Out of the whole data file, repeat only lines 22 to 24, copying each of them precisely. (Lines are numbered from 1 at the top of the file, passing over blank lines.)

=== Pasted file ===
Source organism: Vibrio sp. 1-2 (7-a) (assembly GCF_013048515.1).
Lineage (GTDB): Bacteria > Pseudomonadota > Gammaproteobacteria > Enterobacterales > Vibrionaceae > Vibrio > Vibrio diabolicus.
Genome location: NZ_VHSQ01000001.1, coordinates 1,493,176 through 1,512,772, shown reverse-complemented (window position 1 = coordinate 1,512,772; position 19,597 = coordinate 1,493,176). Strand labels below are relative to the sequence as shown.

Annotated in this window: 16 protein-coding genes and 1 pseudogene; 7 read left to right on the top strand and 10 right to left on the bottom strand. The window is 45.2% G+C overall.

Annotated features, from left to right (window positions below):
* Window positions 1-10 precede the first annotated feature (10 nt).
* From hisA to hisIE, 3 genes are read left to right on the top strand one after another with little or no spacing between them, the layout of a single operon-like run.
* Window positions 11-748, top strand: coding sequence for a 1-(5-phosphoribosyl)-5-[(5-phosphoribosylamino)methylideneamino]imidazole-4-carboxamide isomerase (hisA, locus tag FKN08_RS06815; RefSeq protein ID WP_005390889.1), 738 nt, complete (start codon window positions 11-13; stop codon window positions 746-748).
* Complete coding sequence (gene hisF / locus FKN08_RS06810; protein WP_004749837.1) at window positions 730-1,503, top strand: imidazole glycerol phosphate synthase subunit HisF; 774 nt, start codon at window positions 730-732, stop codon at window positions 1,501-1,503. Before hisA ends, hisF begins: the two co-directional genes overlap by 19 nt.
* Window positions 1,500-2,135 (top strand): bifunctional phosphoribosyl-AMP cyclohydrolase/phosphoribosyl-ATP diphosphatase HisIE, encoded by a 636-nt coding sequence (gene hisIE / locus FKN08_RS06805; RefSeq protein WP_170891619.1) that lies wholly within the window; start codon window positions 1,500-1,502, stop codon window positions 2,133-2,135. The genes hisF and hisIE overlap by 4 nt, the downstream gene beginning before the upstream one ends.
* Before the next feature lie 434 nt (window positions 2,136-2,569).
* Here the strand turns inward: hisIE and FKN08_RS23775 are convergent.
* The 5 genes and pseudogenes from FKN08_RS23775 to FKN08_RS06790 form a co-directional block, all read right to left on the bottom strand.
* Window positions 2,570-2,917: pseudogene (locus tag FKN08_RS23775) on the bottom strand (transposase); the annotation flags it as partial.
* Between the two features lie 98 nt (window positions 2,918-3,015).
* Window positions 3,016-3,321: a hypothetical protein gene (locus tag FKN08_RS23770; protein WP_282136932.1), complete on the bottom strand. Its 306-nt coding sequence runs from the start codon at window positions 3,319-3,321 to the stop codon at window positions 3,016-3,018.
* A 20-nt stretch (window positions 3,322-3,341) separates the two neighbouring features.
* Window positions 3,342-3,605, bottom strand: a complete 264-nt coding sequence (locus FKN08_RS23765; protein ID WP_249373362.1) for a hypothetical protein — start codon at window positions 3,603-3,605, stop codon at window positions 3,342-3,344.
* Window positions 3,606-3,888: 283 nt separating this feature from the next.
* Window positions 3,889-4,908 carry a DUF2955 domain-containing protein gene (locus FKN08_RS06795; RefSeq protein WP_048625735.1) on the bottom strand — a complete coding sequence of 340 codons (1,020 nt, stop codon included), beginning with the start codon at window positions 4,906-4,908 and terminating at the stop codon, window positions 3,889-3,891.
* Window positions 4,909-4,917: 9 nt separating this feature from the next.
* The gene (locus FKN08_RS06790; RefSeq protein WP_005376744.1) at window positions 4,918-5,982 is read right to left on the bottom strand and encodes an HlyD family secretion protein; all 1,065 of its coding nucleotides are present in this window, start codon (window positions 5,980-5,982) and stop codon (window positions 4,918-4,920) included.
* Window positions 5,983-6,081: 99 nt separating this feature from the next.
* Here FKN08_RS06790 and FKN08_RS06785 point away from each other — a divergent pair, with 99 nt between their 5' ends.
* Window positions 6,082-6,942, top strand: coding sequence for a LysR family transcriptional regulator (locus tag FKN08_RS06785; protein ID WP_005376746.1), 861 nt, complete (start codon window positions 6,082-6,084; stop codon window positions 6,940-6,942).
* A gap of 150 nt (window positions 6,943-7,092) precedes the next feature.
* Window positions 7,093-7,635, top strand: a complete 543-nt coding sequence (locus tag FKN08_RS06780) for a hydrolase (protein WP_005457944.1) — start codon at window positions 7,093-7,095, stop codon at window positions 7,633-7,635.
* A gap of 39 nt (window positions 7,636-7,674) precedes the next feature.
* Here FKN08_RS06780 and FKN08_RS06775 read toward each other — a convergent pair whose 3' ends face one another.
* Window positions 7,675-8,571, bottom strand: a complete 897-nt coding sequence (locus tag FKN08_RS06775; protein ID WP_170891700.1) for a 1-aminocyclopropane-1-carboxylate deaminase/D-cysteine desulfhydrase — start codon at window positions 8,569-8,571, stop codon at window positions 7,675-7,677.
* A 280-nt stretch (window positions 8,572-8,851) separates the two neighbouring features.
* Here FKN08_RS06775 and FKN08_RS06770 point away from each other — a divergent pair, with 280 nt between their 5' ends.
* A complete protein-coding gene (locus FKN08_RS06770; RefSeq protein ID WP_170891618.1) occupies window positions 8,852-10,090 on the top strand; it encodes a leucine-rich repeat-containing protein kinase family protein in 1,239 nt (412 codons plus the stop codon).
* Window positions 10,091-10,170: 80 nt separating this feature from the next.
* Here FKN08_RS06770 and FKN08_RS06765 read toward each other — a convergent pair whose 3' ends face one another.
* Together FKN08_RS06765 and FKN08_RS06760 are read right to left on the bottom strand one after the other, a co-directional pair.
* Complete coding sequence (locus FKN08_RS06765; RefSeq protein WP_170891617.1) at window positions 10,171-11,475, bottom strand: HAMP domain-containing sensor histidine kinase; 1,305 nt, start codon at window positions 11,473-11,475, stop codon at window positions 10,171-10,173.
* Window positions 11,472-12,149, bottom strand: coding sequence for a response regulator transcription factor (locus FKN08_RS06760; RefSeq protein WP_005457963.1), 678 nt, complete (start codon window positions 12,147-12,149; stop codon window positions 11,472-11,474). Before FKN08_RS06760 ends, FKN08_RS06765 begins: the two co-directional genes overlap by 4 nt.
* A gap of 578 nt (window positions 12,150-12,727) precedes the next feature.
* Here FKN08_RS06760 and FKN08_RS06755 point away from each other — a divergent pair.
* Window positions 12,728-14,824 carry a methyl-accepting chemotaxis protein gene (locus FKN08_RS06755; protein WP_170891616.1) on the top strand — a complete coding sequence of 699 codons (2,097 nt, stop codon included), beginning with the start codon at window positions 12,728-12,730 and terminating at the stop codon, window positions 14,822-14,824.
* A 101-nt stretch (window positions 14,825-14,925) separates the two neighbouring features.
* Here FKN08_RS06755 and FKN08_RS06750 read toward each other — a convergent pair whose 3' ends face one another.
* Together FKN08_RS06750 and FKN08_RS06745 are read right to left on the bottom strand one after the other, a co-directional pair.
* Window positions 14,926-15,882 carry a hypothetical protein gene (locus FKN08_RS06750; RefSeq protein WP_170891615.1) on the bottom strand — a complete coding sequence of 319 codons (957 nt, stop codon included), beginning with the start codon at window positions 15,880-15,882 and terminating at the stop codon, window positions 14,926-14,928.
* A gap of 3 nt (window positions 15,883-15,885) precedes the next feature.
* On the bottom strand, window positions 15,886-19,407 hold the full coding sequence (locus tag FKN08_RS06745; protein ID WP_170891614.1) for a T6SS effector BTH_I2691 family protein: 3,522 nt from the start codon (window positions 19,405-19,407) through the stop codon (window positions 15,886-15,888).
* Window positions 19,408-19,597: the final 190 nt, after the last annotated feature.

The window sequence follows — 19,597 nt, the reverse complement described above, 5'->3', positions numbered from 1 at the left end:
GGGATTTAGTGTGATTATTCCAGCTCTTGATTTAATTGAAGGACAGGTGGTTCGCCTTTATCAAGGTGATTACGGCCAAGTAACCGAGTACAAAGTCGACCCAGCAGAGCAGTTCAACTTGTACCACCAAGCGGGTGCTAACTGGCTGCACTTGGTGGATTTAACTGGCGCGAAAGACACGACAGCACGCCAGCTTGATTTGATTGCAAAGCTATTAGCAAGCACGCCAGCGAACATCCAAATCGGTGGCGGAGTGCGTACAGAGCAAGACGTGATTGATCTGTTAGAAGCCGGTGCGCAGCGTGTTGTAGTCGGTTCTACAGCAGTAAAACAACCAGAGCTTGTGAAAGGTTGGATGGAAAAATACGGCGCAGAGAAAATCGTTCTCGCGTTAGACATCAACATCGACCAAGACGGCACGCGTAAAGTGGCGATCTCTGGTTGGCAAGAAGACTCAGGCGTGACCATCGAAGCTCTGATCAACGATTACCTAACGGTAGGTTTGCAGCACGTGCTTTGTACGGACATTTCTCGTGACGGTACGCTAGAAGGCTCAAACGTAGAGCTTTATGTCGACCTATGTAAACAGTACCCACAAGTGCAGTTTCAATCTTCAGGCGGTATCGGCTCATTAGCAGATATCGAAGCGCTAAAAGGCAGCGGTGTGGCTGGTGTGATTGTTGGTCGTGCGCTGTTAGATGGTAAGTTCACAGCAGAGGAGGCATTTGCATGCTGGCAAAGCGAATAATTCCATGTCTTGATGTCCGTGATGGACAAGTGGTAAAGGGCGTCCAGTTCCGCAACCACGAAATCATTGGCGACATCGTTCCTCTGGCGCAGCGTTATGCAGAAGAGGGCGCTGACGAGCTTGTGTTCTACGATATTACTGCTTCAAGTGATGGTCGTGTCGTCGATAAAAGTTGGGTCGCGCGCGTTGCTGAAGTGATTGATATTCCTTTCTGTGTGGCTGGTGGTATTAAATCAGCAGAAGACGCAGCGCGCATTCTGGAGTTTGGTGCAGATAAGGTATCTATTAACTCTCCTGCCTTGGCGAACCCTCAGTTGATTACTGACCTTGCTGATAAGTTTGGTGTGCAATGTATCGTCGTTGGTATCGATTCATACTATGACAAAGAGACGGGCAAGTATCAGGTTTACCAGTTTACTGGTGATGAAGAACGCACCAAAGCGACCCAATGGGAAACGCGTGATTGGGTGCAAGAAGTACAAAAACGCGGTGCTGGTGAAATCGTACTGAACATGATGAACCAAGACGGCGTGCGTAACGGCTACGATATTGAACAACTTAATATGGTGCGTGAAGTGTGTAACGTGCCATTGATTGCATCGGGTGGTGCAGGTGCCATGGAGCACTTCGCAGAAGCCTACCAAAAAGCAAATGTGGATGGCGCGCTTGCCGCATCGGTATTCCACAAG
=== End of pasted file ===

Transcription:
* The gene (locus FKN08_RS06790; RefSeq protein WP_005376744.1) at window positions 4,918-5,982 is read right to left on the bottom strand and encodes an HlyD family secretion protein; all 1,065 of its coding nucleotides are present in this window, start codon (window positions 5,980-5,982) and stop codon (window positions 4,918-4,920) included.
* Window positions 5,983-6,081: 99 nt separating this feature from the next.
* Here FKN08_RS06790 and FKN08_RS06785 point away from each other — a divergent pair, with 99 nt between their 5' ends.